TRENTON – The Senate Transportation Committee released S2876/A3876, which will require operators of paratransit vehicles to secure any passenger in a wheelchair using a four-point securement system.
The bill has been amended to include, among other things, that only private entities are subject to the bill’s provisions and also that unoccupied wheelchairs must be secured by a four-point system.
The bill passed unanimously.
In other bills:
The Senate Transportation Committee released S2482, which eliminates Department of Transportation approval for traffic calming measures in business districts.
The municipality would need only to provide notice of its intention to implement traffic calming measures on a state roadway.
The bill is sponsored by Sen. Linda Greenstein, (D-14), Plainsboro, and passed the committee unanimously.
The Committee released S2922, which requires the Motor Vehicle Commission to establish standards designed to achieve average customer wait times of 30 minutes or less at all commission facilities, and eventually to establish standards designed to achieve average customer wait times of 15 minutes or less.
The bill, sponsored by Sens. Raymond Lesniak, (D-20), Union, and Jeff Van Drew, (D-1), Dennis Township, is in response to the lengthy wait times customers have sometimes experienced due to the closing of some MVC facilities.
The issue became one of the partisan points of contention earlier this year in the midst and aftermath of budget cuts.
The committee released SJR58, which creates the “Passenger Rail System Study Commission” whose task will be to conduct a comprehensive study of the state’s rail systems, including possible consolidations and coordinations of service.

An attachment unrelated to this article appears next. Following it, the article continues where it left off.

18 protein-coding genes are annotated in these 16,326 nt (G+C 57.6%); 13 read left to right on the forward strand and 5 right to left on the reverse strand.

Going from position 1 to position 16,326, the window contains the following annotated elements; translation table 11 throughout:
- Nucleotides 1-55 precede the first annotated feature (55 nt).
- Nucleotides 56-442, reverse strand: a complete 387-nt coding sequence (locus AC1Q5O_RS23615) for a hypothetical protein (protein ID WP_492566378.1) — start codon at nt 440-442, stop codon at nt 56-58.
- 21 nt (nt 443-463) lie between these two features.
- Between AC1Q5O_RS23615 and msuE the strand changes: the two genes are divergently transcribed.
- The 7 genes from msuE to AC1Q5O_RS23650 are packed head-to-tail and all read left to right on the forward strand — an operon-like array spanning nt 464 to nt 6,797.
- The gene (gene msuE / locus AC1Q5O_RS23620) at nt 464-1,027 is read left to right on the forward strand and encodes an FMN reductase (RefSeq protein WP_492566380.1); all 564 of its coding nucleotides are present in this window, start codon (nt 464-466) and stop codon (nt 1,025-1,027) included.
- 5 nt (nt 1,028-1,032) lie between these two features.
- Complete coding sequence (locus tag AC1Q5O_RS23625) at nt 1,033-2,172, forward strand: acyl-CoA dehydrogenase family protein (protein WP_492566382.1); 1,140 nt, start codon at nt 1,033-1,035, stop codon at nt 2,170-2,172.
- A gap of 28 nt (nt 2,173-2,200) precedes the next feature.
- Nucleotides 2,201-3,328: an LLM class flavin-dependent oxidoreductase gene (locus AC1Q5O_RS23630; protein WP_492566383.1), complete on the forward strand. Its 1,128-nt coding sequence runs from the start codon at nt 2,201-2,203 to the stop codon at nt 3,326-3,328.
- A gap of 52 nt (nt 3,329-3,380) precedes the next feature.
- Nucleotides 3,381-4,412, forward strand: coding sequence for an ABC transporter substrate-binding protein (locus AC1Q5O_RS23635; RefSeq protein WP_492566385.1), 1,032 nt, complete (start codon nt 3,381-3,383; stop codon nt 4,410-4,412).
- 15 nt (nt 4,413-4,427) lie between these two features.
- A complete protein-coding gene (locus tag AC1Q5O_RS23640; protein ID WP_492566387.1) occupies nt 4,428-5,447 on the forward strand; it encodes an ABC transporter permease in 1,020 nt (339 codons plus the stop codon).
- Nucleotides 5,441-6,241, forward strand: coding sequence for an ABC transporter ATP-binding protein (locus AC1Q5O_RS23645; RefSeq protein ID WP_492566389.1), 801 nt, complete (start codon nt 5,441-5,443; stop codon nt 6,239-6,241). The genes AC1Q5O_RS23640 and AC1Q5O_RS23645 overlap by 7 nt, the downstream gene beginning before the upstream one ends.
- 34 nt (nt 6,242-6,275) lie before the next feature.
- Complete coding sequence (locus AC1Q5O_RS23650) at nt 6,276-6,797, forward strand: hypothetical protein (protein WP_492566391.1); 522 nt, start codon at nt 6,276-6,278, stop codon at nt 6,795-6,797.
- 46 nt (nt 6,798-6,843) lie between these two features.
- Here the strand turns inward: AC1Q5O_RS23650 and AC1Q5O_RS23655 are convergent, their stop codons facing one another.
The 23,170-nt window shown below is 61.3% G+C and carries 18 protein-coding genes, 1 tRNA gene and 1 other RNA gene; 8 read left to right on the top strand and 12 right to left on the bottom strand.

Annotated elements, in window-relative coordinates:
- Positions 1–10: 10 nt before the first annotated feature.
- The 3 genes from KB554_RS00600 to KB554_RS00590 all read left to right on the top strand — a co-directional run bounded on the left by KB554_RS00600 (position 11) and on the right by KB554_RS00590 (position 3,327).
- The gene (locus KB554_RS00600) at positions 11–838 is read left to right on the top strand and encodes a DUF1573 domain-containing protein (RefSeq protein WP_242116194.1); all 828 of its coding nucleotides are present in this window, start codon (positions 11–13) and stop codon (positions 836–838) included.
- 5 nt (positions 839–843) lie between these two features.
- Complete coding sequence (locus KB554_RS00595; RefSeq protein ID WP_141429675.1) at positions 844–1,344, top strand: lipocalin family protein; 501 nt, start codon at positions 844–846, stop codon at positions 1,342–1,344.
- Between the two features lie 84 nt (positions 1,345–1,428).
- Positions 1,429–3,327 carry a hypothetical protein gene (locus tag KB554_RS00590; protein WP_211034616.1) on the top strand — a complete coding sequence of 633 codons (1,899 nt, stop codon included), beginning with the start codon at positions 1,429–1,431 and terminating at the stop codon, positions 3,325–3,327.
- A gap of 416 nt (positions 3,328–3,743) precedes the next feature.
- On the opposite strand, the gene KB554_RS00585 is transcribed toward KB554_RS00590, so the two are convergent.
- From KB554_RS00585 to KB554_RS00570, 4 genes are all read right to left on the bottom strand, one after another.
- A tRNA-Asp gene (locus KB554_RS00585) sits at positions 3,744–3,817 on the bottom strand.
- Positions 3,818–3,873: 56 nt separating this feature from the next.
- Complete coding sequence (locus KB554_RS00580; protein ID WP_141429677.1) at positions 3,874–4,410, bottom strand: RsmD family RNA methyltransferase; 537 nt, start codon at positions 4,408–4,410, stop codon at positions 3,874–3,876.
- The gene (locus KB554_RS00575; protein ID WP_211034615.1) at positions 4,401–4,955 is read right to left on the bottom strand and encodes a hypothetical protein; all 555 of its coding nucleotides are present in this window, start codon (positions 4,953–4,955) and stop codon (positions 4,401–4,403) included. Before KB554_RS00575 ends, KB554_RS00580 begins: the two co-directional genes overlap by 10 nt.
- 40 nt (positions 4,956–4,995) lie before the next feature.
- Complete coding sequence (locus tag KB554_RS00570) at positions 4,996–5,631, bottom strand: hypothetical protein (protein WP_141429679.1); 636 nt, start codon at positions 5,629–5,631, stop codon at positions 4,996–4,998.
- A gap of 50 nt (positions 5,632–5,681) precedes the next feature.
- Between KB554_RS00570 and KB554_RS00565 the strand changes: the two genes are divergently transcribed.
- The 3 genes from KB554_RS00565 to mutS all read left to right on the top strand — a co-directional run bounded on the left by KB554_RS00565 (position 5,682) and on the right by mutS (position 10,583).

The bill, sponsored by Sens. Joseph Pennacchio, (R-26), Pine Brook, and Michael Doherty, (R-23), Washington Township, has been amended so that the commission will have six public members, no more than 3 of whom will be from the same party and appointed by the governor.
Committee member Sen. Donald Norcross abstained; the rest of the committee voted in favor of the bill.
And the committee released S2968/A1080(1R), Which establishes a legal defense to the offense of illegally parking in permitted areas of train stations during off-peak hours.
As amended, the bill would create an inference that a spot vacant during the off-peak times is available for general use. If a motorist is cited, they could use this as a defense.
General public parking in such spots during peak hours still would be an offense.
The amended bill says that off-peak hours are from 5 p.m. to 5 a.m. on weekdays and all day on Saturdays, Sundays, and holidays. As originally introduced, off-peak times on weekdays were defined as the hours from 9:30 a.m. to 4 p.m. and from 7 p.m. to 6 a.m.